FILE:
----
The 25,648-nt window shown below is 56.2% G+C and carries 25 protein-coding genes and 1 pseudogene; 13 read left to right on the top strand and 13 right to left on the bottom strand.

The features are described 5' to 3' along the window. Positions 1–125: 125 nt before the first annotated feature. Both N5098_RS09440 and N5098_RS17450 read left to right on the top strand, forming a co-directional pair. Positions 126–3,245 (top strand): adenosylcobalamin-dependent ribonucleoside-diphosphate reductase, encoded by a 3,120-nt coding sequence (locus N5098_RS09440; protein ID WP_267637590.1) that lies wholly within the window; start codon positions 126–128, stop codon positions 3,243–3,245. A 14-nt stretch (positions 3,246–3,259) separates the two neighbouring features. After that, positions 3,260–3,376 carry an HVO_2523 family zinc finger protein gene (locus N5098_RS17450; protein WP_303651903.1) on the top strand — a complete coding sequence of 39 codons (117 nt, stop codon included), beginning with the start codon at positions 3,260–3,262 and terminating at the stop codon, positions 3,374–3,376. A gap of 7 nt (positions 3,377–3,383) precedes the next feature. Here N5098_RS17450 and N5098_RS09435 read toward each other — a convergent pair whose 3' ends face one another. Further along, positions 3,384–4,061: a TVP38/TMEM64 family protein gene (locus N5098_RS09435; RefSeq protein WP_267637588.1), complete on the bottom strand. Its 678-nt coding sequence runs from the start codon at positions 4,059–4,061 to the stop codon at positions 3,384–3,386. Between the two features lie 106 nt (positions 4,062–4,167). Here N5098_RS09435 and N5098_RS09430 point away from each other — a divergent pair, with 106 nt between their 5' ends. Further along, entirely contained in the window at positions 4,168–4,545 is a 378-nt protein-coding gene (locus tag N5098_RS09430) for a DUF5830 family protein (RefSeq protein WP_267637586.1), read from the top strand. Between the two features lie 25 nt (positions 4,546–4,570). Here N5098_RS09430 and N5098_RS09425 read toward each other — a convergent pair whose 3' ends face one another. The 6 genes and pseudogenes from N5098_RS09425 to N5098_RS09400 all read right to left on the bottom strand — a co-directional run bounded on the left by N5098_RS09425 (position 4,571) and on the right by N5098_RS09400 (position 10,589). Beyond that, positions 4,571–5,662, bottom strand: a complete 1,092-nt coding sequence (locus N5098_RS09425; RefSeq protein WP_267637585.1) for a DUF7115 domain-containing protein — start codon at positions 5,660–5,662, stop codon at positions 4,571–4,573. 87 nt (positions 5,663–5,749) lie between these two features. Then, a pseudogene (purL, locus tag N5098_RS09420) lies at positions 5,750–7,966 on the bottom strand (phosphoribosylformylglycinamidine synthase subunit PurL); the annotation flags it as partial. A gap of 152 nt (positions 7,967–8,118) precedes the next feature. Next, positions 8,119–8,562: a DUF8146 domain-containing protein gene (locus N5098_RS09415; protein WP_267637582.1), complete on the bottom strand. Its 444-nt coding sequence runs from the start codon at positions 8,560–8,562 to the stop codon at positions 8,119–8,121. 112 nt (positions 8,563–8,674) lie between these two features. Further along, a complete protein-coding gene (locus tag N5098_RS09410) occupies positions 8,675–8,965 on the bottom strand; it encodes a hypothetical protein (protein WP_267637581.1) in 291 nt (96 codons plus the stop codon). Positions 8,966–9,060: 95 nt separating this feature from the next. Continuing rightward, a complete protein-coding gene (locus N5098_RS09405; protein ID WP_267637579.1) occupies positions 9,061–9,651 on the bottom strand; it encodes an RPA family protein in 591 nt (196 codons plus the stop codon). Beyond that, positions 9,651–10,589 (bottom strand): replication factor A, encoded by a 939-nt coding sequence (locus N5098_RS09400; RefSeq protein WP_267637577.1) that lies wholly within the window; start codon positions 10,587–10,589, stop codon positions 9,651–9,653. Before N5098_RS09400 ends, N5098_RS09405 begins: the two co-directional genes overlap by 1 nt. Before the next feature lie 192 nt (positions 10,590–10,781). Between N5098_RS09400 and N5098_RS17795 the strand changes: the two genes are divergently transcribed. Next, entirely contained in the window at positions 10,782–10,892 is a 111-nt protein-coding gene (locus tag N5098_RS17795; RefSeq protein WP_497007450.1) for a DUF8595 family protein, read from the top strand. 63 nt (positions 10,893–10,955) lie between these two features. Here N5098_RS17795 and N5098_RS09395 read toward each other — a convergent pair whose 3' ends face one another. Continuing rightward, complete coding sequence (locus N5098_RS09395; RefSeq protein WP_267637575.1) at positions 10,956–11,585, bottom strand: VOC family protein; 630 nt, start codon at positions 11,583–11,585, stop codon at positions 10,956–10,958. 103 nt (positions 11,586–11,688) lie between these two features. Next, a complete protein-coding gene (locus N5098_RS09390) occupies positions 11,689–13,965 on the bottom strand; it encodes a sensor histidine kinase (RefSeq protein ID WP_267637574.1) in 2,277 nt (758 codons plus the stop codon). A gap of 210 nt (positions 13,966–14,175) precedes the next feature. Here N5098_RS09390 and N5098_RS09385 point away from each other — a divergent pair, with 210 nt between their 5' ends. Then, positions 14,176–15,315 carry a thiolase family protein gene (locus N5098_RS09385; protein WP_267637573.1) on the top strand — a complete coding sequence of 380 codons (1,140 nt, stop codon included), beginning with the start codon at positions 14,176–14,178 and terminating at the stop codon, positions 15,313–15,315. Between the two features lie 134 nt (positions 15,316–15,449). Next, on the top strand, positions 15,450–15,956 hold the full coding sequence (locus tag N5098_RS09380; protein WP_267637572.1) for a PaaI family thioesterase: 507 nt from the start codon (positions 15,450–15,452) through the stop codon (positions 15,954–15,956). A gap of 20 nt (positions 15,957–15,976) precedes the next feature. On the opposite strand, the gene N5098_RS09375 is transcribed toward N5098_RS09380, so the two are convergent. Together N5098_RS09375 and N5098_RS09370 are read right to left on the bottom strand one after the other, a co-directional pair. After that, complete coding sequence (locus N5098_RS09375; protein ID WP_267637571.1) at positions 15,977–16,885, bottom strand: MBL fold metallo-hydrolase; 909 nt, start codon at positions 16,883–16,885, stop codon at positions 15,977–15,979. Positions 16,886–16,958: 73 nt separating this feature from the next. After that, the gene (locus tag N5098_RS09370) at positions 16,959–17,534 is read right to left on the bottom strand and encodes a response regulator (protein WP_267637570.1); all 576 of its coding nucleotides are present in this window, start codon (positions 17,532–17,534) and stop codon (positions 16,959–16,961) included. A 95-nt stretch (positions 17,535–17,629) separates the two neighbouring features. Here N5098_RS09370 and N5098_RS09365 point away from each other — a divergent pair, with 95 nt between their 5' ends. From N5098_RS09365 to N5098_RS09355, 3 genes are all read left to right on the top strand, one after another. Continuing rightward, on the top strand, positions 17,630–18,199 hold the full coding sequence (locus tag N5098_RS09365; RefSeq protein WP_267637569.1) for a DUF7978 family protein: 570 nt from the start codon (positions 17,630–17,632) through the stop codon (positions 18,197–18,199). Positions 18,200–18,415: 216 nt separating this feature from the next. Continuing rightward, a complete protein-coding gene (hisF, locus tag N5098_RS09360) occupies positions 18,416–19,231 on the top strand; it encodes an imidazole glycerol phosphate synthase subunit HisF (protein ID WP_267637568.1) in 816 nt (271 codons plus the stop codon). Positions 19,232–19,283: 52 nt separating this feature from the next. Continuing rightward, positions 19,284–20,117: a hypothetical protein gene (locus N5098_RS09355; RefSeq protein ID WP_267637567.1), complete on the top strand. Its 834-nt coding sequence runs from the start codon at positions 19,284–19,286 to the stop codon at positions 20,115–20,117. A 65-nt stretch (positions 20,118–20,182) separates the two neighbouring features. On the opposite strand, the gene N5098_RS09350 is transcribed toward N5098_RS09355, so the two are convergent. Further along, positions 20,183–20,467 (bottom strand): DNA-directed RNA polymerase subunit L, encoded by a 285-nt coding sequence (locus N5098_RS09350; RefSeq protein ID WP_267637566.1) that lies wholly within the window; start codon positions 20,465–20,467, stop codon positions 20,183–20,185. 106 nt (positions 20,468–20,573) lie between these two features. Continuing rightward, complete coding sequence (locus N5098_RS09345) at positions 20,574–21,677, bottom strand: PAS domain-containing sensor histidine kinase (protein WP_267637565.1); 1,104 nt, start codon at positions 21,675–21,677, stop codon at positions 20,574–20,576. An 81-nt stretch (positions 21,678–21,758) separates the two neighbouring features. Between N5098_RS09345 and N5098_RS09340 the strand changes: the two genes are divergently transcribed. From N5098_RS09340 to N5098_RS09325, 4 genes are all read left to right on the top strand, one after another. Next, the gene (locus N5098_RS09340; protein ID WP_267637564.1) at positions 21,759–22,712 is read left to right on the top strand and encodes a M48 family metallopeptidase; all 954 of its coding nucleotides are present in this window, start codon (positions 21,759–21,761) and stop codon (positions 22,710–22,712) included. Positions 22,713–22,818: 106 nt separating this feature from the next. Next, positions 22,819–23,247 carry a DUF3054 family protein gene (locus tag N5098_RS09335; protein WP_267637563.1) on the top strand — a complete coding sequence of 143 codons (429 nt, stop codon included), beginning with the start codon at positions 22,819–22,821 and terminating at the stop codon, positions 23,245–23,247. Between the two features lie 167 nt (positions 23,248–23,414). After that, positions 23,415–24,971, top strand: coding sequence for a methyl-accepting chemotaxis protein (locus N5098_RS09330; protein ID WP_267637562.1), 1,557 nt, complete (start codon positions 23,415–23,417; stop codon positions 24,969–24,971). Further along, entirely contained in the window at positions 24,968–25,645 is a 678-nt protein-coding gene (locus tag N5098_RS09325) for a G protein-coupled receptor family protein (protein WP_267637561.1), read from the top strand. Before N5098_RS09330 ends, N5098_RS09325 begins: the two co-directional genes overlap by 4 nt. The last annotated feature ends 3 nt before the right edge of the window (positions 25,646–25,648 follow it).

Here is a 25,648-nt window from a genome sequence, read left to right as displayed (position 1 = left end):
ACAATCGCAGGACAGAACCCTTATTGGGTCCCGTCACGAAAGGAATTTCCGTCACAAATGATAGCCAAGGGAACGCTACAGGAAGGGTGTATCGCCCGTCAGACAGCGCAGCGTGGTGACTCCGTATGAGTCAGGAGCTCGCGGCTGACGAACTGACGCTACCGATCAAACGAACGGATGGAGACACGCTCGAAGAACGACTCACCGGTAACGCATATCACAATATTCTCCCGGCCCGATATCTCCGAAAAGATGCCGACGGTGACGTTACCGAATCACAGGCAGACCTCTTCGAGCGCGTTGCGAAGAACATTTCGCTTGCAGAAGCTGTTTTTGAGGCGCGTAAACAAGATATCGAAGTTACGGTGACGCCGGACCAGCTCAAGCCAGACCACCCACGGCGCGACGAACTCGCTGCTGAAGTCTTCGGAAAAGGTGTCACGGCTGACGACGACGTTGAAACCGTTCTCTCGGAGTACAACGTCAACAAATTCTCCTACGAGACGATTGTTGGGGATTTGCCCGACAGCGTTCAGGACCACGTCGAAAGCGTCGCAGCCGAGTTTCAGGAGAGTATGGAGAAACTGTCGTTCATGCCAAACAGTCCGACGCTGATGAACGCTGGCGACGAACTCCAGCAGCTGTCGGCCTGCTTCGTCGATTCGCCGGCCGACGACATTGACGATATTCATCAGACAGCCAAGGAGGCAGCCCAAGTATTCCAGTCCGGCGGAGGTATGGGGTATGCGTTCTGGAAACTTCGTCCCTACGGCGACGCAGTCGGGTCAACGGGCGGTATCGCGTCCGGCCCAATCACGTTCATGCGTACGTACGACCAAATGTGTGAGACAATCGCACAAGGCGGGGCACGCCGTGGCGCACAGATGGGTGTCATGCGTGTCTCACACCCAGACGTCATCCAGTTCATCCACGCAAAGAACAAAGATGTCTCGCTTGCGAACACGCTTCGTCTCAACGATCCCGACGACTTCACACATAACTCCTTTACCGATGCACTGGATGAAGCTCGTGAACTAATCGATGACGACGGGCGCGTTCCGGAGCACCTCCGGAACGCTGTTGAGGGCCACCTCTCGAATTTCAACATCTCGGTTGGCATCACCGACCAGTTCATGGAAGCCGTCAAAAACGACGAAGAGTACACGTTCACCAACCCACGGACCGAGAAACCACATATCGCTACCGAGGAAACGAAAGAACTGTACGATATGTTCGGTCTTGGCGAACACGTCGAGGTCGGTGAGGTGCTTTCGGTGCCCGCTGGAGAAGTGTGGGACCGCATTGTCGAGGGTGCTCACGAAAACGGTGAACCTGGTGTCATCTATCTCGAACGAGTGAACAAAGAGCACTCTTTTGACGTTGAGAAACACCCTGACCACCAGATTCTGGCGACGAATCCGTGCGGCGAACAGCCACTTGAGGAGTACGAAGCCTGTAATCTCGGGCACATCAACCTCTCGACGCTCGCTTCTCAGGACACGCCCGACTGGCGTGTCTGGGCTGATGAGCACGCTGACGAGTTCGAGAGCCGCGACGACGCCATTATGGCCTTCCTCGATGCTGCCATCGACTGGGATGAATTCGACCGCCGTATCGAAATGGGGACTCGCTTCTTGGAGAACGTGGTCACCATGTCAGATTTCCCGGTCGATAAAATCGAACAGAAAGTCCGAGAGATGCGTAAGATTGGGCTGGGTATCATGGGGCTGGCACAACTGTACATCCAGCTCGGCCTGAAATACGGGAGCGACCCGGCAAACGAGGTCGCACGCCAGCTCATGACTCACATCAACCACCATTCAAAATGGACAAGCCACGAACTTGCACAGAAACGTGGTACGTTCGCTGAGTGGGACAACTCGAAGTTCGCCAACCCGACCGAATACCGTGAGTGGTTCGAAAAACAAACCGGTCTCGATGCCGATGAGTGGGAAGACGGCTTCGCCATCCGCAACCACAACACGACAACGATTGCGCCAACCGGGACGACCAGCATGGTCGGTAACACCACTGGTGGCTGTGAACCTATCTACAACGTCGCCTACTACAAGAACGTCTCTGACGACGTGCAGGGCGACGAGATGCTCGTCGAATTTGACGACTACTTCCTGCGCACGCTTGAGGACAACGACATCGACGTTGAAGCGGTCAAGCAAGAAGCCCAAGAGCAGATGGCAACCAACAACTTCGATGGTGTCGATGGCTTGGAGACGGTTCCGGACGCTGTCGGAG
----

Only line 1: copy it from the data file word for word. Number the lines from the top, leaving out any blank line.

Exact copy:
The 25,648-nt window shown below is 56.2% G+C and carries 25 protein-coding genes and 1 pseudogene; 13 read left to right on the top strand and 13 right to left on the bottom strand.